Francesco Iachello

Francesco Iachello (Italian pronunciation: [franˈtʃesko jaˈkɛllo]; born 11 January 1942, Francofonte) is an Italian theoretical physicist, who works mainly on nuclear and molecular physics. He and his collaborator Akito Arima are the creators of the "Interacting Boson Model".

Iachello attained a doctorate 1964 as a nuclear technology engineer at the polytechnic institute in Turin and 1969 a doctorate in physics at MIT. Since 1978 he has been at Yale University, where he is at present J. W. Gibbs professor for physics and chemistry.

Iachello received the Chiaudano prize in 1968 and was a Fulbright Fellow in 1964. He was awarded in 1990 the Wigner Medal, in 1991 both the Taormina Prize and the Dutch AKZO Prize, and in 1993, along with Akito Arima, the Tom W. Bonner Prize of the American Physical Society. Iachello became a foreign member of the Royal Netherlands Academy of Arts and Sciences in 1996.[1] He is also member of the Croatian Academy of Sciences. In 1997 he received the Centennial Prize of the Italian Physical Society. In 2002 he received the Meitner Prize of the European Physical Society. He has honorary doctorates from the University of Ferrara, the University of Seville, and the Chung Yuan University in China.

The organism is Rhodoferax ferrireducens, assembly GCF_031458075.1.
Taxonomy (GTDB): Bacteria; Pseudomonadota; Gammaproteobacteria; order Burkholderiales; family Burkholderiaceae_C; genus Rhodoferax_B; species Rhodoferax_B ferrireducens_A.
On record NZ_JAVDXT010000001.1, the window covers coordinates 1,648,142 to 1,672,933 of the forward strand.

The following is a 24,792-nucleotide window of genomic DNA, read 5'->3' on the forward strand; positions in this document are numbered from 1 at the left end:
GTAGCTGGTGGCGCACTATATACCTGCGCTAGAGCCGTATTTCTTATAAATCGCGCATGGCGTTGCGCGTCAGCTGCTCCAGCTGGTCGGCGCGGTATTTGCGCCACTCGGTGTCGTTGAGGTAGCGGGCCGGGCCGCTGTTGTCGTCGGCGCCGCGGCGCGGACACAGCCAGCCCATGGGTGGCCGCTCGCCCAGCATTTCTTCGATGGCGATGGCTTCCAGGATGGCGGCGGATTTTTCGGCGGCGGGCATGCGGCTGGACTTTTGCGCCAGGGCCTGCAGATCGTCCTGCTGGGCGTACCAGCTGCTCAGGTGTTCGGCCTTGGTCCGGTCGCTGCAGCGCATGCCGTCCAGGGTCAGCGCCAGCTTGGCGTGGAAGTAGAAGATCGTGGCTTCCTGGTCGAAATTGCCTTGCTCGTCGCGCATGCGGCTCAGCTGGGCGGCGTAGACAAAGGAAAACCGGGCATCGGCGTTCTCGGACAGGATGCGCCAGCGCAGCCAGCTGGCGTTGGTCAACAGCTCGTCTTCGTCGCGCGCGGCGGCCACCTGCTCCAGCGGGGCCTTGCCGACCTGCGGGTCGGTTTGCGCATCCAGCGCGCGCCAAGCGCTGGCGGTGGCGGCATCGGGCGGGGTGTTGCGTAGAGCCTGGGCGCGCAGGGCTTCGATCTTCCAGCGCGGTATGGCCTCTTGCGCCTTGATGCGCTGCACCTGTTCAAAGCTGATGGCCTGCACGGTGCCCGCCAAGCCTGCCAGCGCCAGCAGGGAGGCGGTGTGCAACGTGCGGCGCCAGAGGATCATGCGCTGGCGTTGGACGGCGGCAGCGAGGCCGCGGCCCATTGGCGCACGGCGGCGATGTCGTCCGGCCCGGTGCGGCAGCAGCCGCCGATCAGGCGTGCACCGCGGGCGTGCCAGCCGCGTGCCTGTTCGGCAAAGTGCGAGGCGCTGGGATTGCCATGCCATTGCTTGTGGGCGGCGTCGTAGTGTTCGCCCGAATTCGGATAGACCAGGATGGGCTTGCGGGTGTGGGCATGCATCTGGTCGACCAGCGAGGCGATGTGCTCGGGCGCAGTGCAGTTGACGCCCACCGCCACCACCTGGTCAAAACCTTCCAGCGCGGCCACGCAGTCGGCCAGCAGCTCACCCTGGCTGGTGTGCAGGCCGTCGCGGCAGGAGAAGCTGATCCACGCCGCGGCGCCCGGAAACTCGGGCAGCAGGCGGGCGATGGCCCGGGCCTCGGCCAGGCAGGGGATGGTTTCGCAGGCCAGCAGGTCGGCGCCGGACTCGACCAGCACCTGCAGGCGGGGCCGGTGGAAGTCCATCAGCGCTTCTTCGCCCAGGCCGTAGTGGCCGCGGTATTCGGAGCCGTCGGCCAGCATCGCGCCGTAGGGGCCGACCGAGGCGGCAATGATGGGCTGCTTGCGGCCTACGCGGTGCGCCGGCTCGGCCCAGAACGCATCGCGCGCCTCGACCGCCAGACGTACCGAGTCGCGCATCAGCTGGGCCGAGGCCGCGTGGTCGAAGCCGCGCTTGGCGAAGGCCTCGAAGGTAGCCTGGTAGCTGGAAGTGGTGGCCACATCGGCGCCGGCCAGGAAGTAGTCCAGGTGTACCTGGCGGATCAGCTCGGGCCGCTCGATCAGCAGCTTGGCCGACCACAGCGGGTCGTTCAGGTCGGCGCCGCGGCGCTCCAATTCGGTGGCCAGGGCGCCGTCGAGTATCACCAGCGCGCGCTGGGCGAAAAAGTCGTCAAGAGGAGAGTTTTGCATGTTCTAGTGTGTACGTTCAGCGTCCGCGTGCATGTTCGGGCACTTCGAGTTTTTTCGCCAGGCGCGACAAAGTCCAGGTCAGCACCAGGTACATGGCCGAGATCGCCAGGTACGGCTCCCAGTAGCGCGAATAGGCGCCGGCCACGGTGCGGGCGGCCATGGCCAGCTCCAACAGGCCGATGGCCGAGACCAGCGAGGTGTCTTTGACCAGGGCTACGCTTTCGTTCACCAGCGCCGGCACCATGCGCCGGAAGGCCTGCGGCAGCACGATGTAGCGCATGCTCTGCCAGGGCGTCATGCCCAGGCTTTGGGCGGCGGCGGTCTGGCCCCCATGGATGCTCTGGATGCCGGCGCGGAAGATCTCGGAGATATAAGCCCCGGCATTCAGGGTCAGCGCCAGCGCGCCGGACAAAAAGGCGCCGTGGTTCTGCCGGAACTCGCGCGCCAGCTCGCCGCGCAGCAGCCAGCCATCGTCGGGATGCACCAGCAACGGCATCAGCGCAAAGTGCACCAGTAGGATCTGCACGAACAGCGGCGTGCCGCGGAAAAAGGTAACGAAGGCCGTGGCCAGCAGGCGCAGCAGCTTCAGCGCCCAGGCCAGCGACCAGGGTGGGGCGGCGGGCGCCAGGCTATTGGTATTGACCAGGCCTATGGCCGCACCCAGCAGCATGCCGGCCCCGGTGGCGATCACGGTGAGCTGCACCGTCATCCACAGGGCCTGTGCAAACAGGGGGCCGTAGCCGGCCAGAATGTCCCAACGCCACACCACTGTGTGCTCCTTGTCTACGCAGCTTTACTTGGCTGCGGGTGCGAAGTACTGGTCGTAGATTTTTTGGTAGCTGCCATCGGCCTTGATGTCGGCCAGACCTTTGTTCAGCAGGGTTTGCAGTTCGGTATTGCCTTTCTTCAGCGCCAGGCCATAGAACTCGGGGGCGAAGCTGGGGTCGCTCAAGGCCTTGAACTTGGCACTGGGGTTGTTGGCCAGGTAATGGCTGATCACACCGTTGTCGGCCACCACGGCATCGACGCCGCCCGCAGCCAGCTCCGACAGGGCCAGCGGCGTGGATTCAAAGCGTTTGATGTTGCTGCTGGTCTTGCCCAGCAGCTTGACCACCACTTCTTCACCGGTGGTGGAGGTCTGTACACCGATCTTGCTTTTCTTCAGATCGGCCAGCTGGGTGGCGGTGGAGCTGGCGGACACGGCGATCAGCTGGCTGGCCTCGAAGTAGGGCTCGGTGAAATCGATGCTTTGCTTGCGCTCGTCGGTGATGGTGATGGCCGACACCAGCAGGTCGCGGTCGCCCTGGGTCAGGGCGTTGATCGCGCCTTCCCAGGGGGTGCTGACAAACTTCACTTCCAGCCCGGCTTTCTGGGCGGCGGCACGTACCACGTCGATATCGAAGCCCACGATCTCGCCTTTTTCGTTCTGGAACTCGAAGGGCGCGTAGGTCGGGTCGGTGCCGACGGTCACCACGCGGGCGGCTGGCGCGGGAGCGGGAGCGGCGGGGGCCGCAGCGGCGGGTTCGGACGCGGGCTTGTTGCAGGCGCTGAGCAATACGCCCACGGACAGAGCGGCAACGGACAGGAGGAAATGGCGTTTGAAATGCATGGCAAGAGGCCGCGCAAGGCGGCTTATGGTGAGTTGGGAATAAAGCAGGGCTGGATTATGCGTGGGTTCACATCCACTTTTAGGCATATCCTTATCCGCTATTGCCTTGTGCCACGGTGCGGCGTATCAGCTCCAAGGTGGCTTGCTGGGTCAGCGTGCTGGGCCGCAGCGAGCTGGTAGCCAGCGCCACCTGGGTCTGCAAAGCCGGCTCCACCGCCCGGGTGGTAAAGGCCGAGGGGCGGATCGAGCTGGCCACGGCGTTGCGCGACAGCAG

Iachello is famous for the application of algebraic methods (Lie algebras) to the investigation of the spectra of atomic nuclei and molecules. In 1974 with Akito Arima he introduced the "Interacting Boson Model" into nuclear physics.[2] This important model describes collective nuclear states with the help of the unitary group U(6). The underlying concept is to derive a model with pairs of neutrons and protons instead of unpaired nucleons. The pairs are treated as bosons with different quantum spin (s- and d- bosons, as named according to spin 0 and 2). In an extension of the model, the analogous effect with unpaired fermions has a description using supersymmetrical algebras.[3][4]

In recent times he has worked mainly on the investigation of the quantum mechanical dynamics of molecules (e.g. quantum phase transitions, polymer dynamics) with algebraic methods, on which Iachello already began to work in 1981 (Vibron Model).[5][6]



  1. "F. Iachello". Royal Netherlands Academy of Arts and Sciences. Archived from the original on 30 January 2016. Retrieved 30 January 2016.
  2. Arima, A. (1975). "Collective Nuclear States as Representations of a SU(6) Group". Physical Review Letters. 35: 1069. Bibcode:1975PhRvL..35.1069A. doi:10.1103/PhysRevLett.35.1069.
  3. Iachello, F. (1980). "Dynamical Supersymmetries in Nuclei". Physical Review Letters. 44: 772. Bibcode:1980PhRvL..44..772I. doi:10.1103/PhysRevLett.44.772.
  4. Iacchello "Supersymmetry in nuclei" American Scientist, May 1982
  5. Iachello, F (1981). "Algebraic methods for molecular rotation-vibration spectra". Chemical Physics Letters. 78: 581. Bibcode:1981CPL....78..581I. doi:10.1016/0009-2614(81)85262-1.
  6. Bijker, R; Frank, A. (2002). "Regular spectra in the vibron model with random vibrations". Phys. Rev. C. 65 (4). arXiv:nucl-th/0201080Freely accessible. Bibcode:2002PhRvC..65d4316B. doi:10.1103/PhysRevC.65.044316.

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